The Many by Wyl Menmuir

The Many: Longlisted for the Booker Prize 2016 by [Menmuir, Wyl]The Many by Wyl Menmuir is a short novel set in a decaying Cornish fishing village. Very few boats work there, and those that do catch nothing in the mysteriously polluted bay, and are forbidden to venture beyond the rotting container ships, inhabited by Hitchcockian colonies of seabirds, that lurk on the horizon. When outsider Timothy buys a long-empty house that once belonged to local boy Perran, the village and its people fill him with a powerful unease - but his fascination for the place (and for Perran, who seems to have acquired an odd, quasi-mythical status in the minds of the fishermen) seems to prevent him from leaving and is every bit as oppressive as his fear.

The Many is around 160 pages long, hovering on the border between novel and novella, and I'm glad it's so short because it's such a strongly unsettling book that anything longer would simply be too much.  This isn't a plot-driven book at all, so while there are shades of folk horror here, don't expect the story to resolve itself with Wicker Man style twists and don't expect this to be a realistic description of a Cornish village either - it's not realistic because it's not meant to be. Menmuir's writing is evocative and richly descriptive, but never overblown. There are no explanations and endless scope for interpretation; the whole thing has the feel of a frightening dream - not an adrenaline-filled nightmare that would wake you in a cold sweat, but one of those languidly unnerving, anxious dreams in which ordinary things and people acquire a subtle air of hostility, in which logic collapses and an ominous but non-specific feeling of doom gathers throughout.

Timothy's is not the only point of view from which we see the events of The Many. Some chapters unfold through the eyes of Ethan, who after a long spell of fruitless fishing expeditions begins to land unexpected catches when Timothy arrives in the village. The fish Ethan hauls in from the contaminated waters in his boat, the ironically-named Great Hope, are sickly, deformed and inedible, but a mysterious woman dressed in grey and assumed to be from the fisheries ministry insists on buying every last one of them.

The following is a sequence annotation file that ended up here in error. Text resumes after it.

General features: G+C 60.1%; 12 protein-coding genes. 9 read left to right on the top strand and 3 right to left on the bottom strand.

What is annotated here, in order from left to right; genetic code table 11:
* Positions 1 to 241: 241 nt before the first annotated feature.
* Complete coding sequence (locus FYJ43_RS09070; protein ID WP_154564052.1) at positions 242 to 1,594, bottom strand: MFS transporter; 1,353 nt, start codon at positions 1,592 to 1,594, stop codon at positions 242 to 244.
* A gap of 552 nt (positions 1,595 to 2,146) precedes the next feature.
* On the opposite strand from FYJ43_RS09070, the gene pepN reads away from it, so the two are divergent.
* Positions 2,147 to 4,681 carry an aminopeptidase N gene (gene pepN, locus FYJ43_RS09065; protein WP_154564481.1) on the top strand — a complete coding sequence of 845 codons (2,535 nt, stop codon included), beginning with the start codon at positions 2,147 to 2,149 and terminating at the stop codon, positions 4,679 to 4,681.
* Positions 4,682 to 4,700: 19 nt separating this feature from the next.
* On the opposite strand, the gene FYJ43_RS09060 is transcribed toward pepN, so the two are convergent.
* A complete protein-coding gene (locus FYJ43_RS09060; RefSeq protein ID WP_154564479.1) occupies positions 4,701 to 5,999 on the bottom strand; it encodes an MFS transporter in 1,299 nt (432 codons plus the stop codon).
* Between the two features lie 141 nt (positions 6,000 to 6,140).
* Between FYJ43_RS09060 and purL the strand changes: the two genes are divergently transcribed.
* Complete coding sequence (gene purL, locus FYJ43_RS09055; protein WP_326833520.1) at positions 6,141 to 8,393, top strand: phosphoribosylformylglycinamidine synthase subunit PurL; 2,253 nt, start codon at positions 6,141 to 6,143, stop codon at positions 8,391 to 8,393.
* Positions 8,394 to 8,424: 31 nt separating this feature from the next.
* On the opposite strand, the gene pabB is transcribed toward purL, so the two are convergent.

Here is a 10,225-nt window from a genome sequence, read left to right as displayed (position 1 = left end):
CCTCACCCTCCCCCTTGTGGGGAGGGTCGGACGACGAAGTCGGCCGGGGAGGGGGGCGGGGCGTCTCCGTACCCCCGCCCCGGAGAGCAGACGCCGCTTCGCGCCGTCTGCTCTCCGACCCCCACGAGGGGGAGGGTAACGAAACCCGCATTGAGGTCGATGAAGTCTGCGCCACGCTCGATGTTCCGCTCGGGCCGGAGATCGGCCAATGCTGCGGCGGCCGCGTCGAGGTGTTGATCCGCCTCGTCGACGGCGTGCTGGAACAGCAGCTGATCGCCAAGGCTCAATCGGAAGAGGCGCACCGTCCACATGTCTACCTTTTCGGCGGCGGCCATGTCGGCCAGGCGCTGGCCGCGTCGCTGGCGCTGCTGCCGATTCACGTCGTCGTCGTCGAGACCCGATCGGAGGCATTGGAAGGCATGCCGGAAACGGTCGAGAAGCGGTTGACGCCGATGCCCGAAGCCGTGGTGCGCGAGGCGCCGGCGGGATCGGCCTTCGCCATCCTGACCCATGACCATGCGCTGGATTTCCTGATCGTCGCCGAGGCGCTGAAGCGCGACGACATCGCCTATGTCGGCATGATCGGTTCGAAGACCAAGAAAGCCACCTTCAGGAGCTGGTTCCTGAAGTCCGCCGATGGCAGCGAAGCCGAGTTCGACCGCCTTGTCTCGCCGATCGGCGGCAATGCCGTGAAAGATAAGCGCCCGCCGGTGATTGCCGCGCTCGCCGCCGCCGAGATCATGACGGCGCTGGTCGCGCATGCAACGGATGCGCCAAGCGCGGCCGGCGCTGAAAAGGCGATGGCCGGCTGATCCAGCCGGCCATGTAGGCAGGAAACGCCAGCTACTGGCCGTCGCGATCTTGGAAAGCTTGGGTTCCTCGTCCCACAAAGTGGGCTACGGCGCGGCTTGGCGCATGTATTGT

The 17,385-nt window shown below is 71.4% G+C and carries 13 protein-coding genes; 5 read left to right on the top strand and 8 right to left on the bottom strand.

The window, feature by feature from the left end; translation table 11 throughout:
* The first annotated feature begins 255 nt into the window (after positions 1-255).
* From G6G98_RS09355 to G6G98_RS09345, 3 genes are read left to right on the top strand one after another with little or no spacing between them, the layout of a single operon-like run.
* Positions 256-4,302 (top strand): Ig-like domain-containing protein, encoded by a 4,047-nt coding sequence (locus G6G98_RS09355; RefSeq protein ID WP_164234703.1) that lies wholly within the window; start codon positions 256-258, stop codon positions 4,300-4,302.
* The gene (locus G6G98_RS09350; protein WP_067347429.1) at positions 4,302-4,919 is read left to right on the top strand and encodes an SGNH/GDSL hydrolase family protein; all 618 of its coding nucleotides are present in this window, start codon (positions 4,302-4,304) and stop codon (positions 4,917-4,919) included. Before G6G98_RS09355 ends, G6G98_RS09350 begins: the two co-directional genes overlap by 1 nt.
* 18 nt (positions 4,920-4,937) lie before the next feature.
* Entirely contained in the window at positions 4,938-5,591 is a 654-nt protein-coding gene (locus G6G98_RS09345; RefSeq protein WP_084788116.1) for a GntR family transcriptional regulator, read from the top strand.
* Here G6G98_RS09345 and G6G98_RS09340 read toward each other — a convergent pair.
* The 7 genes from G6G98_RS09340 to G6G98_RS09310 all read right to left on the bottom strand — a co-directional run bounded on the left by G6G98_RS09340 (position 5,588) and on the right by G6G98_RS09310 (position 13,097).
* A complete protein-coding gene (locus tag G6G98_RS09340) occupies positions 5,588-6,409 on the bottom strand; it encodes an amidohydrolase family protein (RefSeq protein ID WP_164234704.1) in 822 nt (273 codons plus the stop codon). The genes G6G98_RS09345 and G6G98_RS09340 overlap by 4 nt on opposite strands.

Ethan is also constantly, painfully burdened by his grief for the late Perran - and towards the end of the novel, in flashback sequences, we start to understand why Timothy feels haunted by Perran too. Are Ethan and Timothy two incarnations of the same man? Is the village in which Timothy is trapped a real place at all, or is it symbolic of something quite different? It certainly seems significant that his wife, Lauren, never joins him there and that he becomes increasingly unable to contact her by phone as he desperately continues with his futile attempt to make Perran's cottage into a place in which they could find peace together.

There are so many levels on which The Many can be read, but one of the most striking things about it is the profound sense of loss it quietly conveys. It's a novel of  mourning - for people, for relationships, for a way of life, for the state of the natural environment. It's an intense and unforgettable read, and its place on the Booker longlist is well-deserved.